The restoration of Victoria Mansion‘s Turkish Smoking room transformed the small 9 x 9 foot room. This is the first documented smoking room in a residential house. The reproduction fabrics used in the upholstery, and all of the trims were carefully reproduced, from the vast and thoroughly saved documents and examples in the collection. The upholstery fabrics and trims were all applied using tackless conservation upholstery techniques.
The Bronck Museum recently acquired this early 18th century chair from a descendent of the 1663 stone house. The chair was covered with red silk and cotton fabric. A companion chair is owned by the Albany Institute & History of Art and still retains its original leather upholstery.
Protected on the reverse side of the red velvet are small pieces of the embroidery threads used to decorate the chair’s back. The design had been worked with chenille threads.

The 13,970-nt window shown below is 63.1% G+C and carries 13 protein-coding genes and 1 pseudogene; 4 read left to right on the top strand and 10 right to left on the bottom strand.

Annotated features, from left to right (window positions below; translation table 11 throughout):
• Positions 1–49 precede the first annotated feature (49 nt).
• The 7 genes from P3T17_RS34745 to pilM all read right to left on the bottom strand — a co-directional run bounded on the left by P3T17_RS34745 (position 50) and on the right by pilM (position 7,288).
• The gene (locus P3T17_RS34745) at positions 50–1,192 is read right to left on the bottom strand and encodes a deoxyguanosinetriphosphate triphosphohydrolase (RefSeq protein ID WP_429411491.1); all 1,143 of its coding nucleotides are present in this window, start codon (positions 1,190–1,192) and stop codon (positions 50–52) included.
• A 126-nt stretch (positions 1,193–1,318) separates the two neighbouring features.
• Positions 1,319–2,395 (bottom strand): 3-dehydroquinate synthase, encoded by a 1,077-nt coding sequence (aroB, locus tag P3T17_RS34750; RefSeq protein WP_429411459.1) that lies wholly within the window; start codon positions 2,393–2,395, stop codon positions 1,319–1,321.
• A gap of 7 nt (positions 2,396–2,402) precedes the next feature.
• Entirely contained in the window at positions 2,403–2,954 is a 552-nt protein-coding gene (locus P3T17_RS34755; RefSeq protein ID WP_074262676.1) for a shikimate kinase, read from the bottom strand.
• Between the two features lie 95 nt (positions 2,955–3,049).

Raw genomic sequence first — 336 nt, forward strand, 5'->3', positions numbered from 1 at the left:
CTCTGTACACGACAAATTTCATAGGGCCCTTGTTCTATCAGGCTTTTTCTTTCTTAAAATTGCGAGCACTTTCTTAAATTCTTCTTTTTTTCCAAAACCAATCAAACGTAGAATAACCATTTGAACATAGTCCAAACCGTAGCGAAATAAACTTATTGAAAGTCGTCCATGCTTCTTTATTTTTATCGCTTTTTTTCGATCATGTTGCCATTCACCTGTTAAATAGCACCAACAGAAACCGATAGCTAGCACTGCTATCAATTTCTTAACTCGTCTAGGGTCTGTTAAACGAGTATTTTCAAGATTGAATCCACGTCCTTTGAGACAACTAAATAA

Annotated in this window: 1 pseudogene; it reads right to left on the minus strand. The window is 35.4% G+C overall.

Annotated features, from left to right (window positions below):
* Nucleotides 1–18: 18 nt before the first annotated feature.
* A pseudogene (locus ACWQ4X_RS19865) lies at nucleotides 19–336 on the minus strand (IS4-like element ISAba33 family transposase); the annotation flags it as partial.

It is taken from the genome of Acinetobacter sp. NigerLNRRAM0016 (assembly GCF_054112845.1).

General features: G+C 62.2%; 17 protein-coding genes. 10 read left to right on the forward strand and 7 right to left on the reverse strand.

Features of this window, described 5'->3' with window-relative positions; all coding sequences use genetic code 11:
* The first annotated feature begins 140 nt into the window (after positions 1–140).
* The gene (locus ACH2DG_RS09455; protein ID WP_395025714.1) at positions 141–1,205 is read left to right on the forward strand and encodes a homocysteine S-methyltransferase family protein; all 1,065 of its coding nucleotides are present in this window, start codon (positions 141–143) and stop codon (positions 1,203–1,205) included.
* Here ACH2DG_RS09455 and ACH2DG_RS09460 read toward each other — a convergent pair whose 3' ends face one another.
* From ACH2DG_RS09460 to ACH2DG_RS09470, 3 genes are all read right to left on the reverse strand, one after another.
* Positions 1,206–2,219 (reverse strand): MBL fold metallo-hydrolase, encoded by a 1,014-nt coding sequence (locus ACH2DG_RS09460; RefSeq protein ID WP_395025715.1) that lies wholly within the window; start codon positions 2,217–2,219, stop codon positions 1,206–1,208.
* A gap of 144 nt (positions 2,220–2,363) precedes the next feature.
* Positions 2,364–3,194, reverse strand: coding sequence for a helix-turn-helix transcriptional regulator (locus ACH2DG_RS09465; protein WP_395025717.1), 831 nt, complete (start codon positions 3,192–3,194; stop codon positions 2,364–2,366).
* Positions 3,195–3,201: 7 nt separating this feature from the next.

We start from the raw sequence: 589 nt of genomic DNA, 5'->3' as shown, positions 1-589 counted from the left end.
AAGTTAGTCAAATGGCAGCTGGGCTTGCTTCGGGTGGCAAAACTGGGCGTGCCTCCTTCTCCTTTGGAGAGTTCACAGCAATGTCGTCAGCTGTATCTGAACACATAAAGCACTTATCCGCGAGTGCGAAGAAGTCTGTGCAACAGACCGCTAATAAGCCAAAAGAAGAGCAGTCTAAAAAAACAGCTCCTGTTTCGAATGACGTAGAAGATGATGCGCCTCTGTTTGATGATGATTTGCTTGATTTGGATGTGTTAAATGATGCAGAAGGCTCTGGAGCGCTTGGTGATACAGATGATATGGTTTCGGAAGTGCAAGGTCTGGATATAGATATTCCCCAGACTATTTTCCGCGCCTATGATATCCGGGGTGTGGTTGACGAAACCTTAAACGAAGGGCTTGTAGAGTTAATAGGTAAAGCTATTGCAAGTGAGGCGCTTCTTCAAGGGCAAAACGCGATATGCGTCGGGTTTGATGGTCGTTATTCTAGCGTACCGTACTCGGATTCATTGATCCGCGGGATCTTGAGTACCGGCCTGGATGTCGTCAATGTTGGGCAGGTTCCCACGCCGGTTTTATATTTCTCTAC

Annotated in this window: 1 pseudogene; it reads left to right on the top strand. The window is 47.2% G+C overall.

Nicely attached to the underside of the chair’s seat was this leather fragment (top image). The leather had originally been attached to the lower section of the inside back (middle image). The holes in the leather perfectly matched the holes in the wood frame that were revealed once the red velvet upholstery layers were removed. Leather was a common upholstery show cover for this time period. The chair back also has an interesting slot located just below the crest rail to accommodate the leather/show cover.